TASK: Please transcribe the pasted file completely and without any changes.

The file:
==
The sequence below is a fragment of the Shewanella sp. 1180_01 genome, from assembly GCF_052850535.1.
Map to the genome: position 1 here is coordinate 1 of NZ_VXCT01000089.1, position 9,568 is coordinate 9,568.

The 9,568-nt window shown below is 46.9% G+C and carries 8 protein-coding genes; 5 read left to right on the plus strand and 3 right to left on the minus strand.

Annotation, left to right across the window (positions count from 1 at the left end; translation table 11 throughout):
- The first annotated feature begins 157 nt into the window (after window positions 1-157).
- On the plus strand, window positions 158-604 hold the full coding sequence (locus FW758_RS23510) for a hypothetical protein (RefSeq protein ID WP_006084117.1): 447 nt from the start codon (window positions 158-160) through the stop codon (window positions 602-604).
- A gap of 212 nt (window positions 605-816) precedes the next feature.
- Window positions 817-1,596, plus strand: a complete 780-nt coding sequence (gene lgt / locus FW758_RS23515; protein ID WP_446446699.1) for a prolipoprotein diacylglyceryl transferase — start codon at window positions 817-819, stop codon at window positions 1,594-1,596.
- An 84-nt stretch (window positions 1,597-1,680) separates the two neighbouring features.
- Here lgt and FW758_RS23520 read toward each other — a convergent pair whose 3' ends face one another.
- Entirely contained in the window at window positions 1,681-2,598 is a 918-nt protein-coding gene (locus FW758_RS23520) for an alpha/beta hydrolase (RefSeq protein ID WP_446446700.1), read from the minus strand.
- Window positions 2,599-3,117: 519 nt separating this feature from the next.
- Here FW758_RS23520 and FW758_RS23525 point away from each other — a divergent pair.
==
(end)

The sequence below is a fragment of the Shewanella sp. 1180_01 genome, from assembly GCF_052850535.1.
Map to the genome: position 1 here is coordinate 1 of NZ_VXCT01000089.1, position 9,568 is coordinate 9,568.

The 9,568-nt window shown below is 46.9% G+C and carries 8 protein-coding genes; 5 read left to right on the plus strand and 3 right to left on the minus strand.

Annotation, left to right across the window (positions count from 1 at the left end; translation table 11 throughout):
- The first annotated feature begins 157 nt into the window (after window positions 1-157).
- On the plus strand, window positions 158-604 hold the full coding sequence (locus FW758_RS23510) for a hypothetical protein (RefSeq protein ID WP_006084117.1): 447 nt from the start codon (window positions 158-160) through the stop codon (window positions 602-604).
- A gap of 212 nt (window positions 605-816) precedes the next feature.
- Window positions 817-1,596, plus strand: a complete 780-nt coding sequence (gene lgt / locus FW758_RS23515; protein ID WP_446446699.1) for a prolipoprotein diacylglyceryl transferase — start codon at window positions 817-819, stop codon at window positions 1,594-1,596.
- An 84-nt stretch (window positions 1,597-1,680) separates the two neighbouring features.
- Here lgt and FW758_RS23520 read toward each other — a convergent pair whose 3' ends face one another.
- Entirely contained in the window at window positions 1,681-2,598 is a 918-nt protein-coding gene (locus FW758_RS23520) for an alpha/beta hydrolase (RefSeq protein ID WP_446446700.1), read from the minus strand.
- Window positions 2,599-3,117: 519 nt separating this feature from the next.
- Here FW758_RS23520 and FW758_RS23525 point away from each other — a divergent pair.